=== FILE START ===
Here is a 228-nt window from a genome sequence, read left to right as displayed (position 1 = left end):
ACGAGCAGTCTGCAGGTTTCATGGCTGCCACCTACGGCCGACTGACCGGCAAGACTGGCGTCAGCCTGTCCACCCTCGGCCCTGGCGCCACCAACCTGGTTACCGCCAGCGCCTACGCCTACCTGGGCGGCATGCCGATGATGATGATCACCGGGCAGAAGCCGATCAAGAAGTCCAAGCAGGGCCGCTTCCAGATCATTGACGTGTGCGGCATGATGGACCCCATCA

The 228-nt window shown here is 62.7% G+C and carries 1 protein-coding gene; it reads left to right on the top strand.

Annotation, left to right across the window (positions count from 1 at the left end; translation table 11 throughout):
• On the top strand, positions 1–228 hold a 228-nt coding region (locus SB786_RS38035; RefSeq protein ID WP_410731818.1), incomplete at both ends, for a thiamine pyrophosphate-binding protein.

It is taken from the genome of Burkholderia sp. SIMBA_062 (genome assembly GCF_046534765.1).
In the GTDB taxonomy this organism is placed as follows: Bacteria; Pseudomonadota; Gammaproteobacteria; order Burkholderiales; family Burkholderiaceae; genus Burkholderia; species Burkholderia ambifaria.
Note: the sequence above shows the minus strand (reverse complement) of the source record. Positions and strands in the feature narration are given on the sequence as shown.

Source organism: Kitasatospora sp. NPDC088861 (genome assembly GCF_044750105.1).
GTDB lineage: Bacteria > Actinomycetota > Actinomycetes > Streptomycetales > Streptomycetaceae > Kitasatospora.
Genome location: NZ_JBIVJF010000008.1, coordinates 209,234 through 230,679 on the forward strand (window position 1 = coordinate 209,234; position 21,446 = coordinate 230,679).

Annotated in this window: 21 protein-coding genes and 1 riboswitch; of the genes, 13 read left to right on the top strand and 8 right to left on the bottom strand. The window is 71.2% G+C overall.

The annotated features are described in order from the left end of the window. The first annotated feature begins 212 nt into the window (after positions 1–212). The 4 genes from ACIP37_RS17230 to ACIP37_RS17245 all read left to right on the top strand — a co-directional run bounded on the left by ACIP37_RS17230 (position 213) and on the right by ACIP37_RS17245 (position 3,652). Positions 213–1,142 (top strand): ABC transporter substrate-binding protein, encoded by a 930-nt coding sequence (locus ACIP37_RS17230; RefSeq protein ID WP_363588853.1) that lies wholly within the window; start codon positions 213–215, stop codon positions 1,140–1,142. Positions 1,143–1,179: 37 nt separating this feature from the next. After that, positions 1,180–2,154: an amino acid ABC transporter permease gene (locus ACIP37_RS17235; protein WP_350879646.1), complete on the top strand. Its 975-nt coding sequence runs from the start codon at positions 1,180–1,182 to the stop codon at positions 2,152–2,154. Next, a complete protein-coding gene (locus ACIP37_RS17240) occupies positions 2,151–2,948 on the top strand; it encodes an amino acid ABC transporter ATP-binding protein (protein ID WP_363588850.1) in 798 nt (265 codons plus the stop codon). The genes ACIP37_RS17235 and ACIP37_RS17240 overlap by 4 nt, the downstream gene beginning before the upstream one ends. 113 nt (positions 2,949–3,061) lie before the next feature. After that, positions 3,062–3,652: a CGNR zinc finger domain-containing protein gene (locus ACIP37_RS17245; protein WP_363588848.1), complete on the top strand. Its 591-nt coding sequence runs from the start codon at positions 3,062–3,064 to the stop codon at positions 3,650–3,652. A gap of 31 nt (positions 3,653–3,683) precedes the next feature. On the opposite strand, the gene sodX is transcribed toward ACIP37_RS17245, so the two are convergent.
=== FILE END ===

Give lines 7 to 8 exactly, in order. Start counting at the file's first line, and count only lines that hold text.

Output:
In the GTDB taxonomy this organism is placed as follows: Bacteria; Pseudomonadota; Gammaproteobacteria; order Burkholderiales; family Burkholderiaceae; genus Burkholderia; species Burkholderia ambifaria.
Note: the sequence above shows the minus strand (reverse complement) of the source record. Positions and strands in the feature narration are given on the sequence as shown.